Warhammer Quest Review
The Warhammer franchise stretches into pretty much every aspect of nerddom -- tabletop games, literature, and, of course, video games. Warhammer Quest takes that same human vs. Ork goodness that fans have come to know and love and tries to cram it down into a portable iOS dungeon crawler. Should fans of dungeon crawls and Warhammer loot this game, or should they leave it where it dropped?
The format is pretty straightforward -- you take control of a party of four adventurers and try to keep your heroes alive as they slay all sorts of nasties and take their loot. Most of the player's time will be spent either killing stuff or searching for stuff to kill. Combat is turn-based, alternating between the player's characters and the enemies. The controls are wonderfully intuitive -- you tap a character to select it, tap to move, and double-tap a target to attack. It's so nice when games actually respond to the commands!
Your group of adventurers starts off surprisingly well-armed, with each one having some special ability or quality that sets them apart from the others; but in spite of that, combat can quickly grow tiresome. As you advance you’ll learn new skills and face more fearsome enemies, which keeps things interesting, but for experienced strategy game fans, Warhammer Quest may feel a bit too simplistic. Combat is click, kill, and repeat, with very little variation.
When you’re not questing and monster-slaying you’ll be in town, spending your hard-earned cash to get goods and training. You can also use gold to gain levels, which is especially important early on when your front-row fighters will be killing the most monsters (and thusly gaining the most experience), while your comparatively weak ranged characters will be lucky to net a handful of kills per dungeon. Don’t expect to rapidly upgrade your characters, though, as most loot is pretty expensive, and the maximum experience level is five.There are seven classes in all for you to compose your party with, but three of these character classes are locked as in-app purchases. And when you've already paid five dollars for the game, having to buy those characters is unacceptable.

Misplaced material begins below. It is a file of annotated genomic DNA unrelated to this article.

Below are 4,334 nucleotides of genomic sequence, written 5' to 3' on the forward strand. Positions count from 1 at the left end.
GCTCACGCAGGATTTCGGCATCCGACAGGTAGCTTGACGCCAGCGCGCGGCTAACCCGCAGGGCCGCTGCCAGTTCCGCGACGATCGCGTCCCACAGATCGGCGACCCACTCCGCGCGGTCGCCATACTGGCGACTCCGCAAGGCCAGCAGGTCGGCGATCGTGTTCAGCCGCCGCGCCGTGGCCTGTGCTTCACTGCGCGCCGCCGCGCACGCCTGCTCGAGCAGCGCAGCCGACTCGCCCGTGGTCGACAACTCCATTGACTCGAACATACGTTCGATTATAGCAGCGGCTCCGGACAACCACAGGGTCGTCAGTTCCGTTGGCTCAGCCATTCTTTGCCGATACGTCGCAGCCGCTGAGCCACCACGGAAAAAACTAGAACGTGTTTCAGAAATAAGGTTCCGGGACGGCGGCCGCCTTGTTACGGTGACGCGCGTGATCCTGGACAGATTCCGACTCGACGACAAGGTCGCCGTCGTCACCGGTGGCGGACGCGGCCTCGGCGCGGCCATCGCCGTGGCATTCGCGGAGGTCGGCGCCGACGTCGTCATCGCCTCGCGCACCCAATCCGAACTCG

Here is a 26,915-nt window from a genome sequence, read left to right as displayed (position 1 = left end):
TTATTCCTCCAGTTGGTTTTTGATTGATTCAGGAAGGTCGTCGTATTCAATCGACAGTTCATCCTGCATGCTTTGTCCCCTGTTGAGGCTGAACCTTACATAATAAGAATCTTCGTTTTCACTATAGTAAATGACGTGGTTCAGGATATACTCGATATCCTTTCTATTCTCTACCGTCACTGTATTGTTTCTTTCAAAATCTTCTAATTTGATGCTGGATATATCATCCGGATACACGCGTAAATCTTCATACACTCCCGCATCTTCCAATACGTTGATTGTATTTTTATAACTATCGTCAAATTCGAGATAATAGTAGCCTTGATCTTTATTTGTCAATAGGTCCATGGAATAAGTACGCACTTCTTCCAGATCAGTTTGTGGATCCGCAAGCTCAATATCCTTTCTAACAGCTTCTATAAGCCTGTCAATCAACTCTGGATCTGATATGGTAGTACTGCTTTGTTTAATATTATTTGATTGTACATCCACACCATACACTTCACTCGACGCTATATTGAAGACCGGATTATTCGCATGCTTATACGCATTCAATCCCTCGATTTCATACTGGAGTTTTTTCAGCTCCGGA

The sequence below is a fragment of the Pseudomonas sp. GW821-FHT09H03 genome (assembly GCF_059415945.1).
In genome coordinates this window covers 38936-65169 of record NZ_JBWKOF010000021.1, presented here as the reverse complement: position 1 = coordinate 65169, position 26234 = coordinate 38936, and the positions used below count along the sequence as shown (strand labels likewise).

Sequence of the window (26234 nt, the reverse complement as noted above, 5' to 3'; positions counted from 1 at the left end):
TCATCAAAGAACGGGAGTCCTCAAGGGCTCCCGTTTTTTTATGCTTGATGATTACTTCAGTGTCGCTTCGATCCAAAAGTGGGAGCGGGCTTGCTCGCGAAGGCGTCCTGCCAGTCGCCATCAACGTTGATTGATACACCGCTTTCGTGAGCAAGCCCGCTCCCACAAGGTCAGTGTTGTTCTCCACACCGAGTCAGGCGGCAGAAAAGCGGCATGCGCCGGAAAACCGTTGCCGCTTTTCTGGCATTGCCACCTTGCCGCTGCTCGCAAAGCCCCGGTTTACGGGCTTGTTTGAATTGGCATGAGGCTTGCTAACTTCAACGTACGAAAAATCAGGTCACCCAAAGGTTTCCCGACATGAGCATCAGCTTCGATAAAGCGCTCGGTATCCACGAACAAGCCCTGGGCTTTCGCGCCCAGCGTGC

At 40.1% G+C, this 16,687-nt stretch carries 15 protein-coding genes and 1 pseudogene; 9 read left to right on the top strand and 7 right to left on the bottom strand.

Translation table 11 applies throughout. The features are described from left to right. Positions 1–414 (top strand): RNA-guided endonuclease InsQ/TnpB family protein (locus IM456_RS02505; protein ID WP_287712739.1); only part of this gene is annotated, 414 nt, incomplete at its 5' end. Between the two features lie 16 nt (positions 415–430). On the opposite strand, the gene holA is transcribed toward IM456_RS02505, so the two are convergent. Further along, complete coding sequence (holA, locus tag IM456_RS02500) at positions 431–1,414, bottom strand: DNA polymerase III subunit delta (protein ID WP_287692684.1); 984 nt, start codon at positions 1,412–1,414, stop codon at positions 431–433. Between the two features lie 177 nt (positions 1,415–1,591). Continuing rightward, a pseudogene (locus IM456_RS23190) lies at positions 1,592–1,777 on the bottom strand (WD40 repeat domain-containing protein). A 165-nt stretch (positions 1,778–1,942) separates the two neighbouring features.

The graphics are serviceable, but nothing to brag about, with animations being sluggish and cartoony. It’s nice that the developers added an option to fast-forward through the enemy turn, but even then things move so slowly that fast-forwarding just feels like what normal speed would be in other games. The sound design, on the other hand, is pretty spot-on. Blades zing, monsters squish, and the music soars and wanes when necessary.
“Serviceable” is the word when it comes to Warhammer Quest. Its job is to be a turn-based dungeon crawler, and that it is. What it doesn’t do, however, is find a way to light that fire in a player’s belly, the hunger for loot and the thirst for the blood of the unrighteous. Warhammer Quest is decent enough for players looking for a simpler strategy game, but experienced gamers are likely to find their attentions wandering after the twentieth identical battle in a row.